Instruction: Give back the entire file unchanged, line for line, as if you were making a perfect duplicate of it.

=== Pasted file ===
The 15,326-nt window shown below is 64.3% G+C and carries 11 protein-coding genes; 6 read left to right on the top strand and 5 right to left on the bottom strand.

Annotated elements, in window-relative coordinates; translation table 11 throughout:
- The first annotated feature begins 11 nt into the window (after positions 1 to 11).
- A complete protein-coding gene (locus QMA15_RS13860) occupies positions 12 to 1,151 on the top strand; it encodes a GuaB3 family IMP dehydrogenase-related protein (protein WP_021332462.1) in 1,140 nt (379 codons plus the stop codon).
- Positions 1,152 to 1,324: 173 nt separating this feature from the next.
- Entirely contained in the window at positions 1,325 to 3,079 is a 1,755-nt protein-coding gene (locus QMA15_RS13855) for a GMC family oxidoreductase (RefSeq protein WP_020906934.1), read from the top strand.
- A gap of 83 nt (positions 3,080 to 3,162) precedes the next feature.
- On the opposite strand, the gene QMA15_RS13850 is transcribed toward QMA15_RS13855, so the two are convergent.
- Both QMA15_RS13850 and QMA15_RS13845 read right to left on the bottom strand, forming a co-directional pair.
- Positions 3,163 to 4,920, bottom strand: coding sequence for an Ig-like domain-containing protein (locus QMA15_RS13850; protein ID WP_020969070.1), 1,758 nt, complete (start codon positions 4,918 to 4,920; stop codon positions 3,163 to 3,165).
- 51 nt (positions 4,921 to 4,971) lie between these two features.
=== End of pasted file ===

The 15,326-nt window shown below is 64.3% G+C and carries 11 protein-coding genes; 6 read left to right on the top strand and 5 right to left on the bottom strand.

Annotated elements, in window-relative coordinates; translation table 11 throughout:
- The first annotated feature begins 11 nt into the window (after positions 1 to 11).
- A complete protein-coding gene (locus QMA15_RS13860) occupies positions 12 to 1,151 on the top strand; it encodes a GuaB3 family IMP dehydrogenase-related protein (protein WP_021332462.1) in 1,140 nt (379 codons plus the stop codon).
- Positions 1,152 to 1,324: 173 nt separating this feature from the next.
- Entirely contained in the window at positions 1,325 to 3,079 is a 1,755-nt protein-coding gene (locus QMA15_RS13855) for a GMC family oxidoreductase (RefSeq protein WP_020906934.1), read from the top strand.
- A gap of 83 nt (positions 3,080 to 3,162) precedes the next feature.
- On the opposite strand, the gene QMA15_RS13850 is transcribed toward QMA15_RS13855, so the two are convergent.
- Both QMA15_RS13850 and QMA15_RS13845 read right to left on the bottom strand, forming a co-directional pair.
- Positions 3,163 to 4,920, bottom strand: coding sequence for an Ig-like domain-containing protein (locus QMA15_RS13850; protein ID WP_020969070.1), 1,758 nt, complete (start codon positions 4,918 to 4,920; stop codon positions 3,163 to 3,165).
- 51 nt (positions 4,921 to 4,971) lie between these two features.